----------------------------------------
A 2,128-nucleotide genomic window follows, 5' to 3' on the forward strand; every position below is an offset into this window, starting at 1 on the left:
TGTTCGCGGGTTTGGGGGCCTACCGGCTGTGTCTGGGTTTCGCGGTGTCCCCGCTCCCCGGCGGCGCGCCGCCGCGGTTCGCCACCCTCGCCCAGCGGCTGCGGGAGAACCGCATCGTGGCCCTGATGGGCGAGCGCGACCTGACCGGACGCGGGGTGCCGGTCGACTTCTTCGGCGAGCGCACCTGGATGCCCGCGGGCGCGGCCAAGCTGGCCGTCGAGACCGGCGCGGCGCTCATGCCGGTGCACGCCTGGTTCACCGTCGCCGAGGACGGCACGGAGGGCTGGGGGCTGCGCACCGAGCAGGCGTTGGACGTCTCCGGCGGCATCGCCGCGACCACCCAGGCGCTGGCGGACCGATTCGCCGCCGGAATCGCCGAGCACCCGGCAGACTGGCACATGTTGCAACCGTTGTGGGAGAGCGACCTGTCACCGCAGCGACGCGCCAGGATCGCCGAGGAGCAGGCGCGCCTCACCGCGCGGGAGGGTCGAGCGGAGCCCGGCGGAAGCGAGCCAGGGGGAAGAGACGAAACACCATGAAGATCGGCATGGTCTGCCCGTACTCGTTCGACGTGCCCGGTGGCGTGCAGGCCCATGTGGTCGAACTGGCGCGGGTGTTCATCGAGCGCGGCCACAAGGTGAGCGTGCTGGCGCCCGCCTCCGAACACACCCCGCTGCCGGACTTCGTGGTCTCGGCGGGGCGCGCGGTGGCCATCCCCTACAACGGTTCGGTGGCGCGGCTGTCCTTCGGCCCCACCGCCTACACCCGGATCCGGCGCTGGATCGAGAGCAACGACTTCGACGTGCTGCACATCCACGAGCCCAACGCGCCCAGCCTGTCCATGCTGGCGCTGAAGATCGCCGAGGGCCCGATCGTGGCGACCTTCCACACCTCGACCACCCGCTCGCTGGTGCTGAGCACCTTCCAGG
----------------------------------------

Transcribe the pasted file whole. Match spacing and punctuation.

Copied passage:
A 2,128-nucleotide genomic window follows, 5' to 3' on the forward strand; every position below is an offset into this window, starting at 1 on the left:
TGTTCGCGGGTTTGGGGGCCTACCGGCTGTGTCTGGGTTTCGCGGTGTCCCCGCTCCCCGGCGGCGCGCCGCCGCGGTTCGCCACCCTCGCCCAGCGGCTGCGGGAGAACCGCATCGTGGCCCTGATGGGCGAGCGCGACCTGACCGGACGCGGGGTGCCGGTCGACTTCTTCGGCGAGCGCACCTGGATGCCCGCGGGCGCGGCCAAGCTGGCCGTCGAGACCGGCGCGGCGCTCATGCCGGTGCACGCCTGGTTCACCGTCGCCGAGGACGGCACGGAGGGCTGGGGGCTGCGCACCGAGCAGGCGTTGGACGTCTCCGGCGGCATCGCCGCGACCACCCAGGCGCTGGCGGACCGATTCGCCGCCGGAATCGCCGAGCACCCGGCAGACTGGCACATGTTGCAACCGTTGTGGGAGAGCGACCTGTCACCGCAGCGACGCGCCAGGATCGCCGAGGAGCAGGCGCGCCTCACCGCGCGGGAGGGTCGAGCGGAGCCCGGCGGAAGCGAGCCAGGGGGAAGAGACGAAACACCATGAAGATCGGCATGGTCTGCCCGTACTCGTTCGACGTGCCCGGTGGCGTGCAGGCCCATGTGGTCGAACTGGCGCGGGTGTTCATCGAGCGCGGCCACAAGGTGAGCGTGCTGGCGCCCGCCTCCGAACACACCCCGCTGCCGGACTTCGTGGTCTCGGCGGGGCGCGCGGTGGCCATCCCCTACAACGGTTCGGTGGCGCGGCTGTCCTTCGGCCCCACCGCCTACACCCGGATCCGGCGCTGGATCGAGAGCAACGACTTCGACGTGCTGCACATCCACGAGCCCAACGCGCCCAGCCTGTCCATGCTGGCGCTGAAGATCGCCGAGGGCCCGATCGTGGCGACCTTCCACACCTCGACCACCCGCTCGCTGGTGCTGAGCACCTTCCAGG